The halo of the MilkyWay (MW) contains residual evidence of its hierarchical accretion history, such as stellar streams, dwarf satellite galaxies and possibly even intermediate-mass black holes the latter carried as they fell into the larger Galaxy. The discovery and study of these objects have the potential to answer elusive questions about our Galaxy, such as the accurate determination of its total mass, a fundamental quantity that determines the properties and fate of galaxies in the Universe.
I use a particle tagging technique to dynamically populate the N-body Via Lactea II high-resolution simulation with stars. The method is calibrated using the observed luminosity function of Milky Way satellites and the concentration of their stellar populations, and self-consistently follows the accretion and disruption of progenitor dwarfs and the build-up of the stellar halo in a cosmological "live host". Simple prescriptions for assigning stellar populations to collisionless particles are able to reproduce many properties of the observed Milky Way halo and its surviving dwarf satellites, like velocity dispersions, sizes, brightness profiles, metallicities, and spatial distribution. I apply a standard mass estimation algorithm based on Jeans modelling of the line-of-sight velocity dispersion profiles to the simulated dwarf spheroidals, and test the accuracy of this technique. The inner mass-luminosity relation for currently detectable satellites is nearly flat in this model, in qualitative agreement with the "common mass scale" found in Milky Way dwarfs.
I extend the tagging approach to the study of intermediate-mass black holes (IMBHs), and assess the size, properties, and detectability of the leftover accreted halo population. The method assigns a black hole to the most tightly bound central particle of each subhalo at infall according to an extrapolation of the MBH-sigma star relation, and self-consistently follows the accretion and disruption of Milky Way progenitor dwarfs and their holes in a cosmological "live" host from high redshift to today. I show that, depending on the minimum stellar velocity dispersion, below which central black holes are assumed to be increasingly rare, as many as two thousand or as few as seventy IMBHs may be left wandering in the halo of the Milky Way today. I identify two main Galactic subpopulations, "naked" IMBHs, whose host subhalos were totally destroyed after infall, and "clothed" IMBHs residing in dark matter satellites that survived tidal stripping. Naked IMBHs typically constitute about half of the total and are more centrally concentrated. Their detection may provide an observational tool to constrain the formation history of massive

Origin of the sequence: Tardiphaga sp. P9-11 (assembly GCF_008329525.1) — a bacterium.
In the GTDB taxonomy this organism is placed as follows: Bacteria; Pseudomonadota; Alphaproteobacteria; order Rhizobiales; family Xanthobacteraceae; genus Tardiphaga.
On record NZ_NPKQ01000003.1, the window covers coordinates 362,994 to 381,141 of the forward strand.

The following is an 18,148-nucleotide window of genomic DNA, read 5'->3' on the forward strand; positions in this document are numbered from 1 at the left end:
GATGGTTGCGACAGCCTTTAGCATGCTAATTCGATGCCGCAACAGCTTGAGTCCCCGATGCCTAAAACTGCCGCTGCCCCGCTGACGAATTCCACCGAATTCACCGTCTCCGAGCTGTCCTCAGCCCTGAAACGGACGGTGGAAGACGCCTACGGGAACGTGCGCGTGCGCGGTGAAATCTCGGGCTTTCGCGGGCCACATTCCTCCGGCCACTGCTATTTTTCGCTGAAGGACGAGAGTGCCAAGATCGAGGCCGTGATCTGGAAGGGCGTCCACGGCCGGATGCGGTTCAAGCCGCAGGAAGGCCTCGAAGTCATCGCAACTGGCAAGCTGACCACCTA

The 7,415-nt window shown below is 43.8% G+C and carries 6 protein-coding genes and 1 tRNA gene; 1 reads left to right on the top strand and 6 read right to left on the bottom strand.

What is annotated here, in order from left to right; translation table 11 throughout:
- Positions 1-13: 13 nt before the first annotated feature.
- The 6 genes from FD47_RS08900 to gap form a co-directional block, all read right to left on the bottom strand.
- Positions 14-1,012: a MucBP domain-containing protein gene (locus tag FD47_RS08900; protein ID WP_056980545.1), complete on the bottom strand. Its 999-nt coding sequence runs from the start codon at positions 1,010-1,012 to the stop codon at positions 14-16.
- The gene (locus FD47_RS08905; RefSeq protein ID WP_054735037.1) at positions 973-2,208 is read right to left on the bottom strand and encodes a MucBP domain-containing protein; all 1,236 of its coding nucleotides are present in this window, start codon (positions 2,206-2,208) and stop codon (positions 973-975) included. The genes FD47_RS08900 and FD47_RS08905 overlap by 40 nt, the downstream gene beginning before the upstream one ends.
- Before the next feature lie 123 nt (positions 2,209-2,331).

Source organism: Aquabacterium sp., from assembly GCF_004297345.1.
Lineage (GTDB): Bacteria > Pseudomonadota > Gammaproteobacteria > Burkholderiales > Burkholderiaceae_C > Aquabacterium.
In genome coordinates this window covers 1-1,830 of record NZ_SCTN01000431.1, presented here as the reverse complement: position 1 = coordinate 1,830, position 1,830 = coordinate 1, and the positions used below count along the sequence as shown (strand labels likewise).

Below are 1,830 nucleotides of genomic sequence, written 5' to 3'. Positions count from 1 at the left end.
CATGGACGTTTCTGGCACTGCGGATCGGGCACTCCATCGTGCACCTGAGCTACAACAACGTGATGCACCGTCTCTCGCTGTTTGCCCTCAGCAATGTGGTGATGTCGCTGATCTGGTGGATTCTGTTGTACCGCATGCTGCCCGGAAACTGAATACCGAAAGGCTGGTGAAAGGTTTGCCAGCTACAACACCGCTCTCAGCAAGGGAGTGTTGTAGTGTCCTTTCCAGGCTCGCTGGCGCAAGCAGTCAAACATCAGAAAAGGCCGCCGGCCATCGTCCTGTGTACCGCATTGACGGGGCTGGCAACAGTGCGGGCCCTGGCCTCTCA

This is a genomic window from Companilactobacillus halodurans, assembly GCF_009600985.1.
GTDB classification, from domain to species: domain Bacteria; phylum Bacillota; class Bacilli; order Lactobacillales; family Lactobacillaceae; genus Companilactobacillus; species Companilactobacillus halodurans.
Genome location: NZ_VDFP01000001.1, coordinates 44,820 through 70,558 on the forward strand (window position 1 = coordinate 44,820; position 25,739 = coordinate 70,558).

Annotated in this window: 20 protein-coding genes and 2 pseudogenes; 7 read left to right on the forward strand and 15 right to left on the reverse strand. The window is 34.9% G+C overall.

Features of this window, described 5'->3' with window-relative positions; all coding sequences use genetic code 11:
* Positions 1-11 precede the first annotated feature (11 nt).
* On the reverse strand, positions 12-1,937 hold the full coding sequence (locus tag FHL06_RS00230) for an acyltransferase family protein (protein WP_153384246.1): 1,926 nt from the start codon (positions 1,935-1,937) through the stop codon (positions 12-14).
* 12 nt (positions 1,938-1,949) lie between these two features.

black holes in the early Universe.
I use the results from the stellar halo tagging in combination with the state-of-the-art hydrodynamical cosmological simulation Eris to address the question of the poorly known Milky Way halo mass. Taking advantage of the two simulated galaxies' very different masses, I explore the full range of estimates for the Galaxy from observational data. I establish that the simulated halos reproduce many of the properties of the MW stellar halo, including its density profile slope, velocity anisotropy and, in the case of the lighter galaxy, its radial velocity dispersion profile. There is a striking link between discontinuities in these quantities where significant pileup of stars in the orbital apocenters of their progenitors exists in phase space. I carry out controlled experiments using numerical integration of the Jeans equation to conclude that the lighter halo, Eris, indeed provides a much better fit to the data than the more massive halo of Via Lactea II.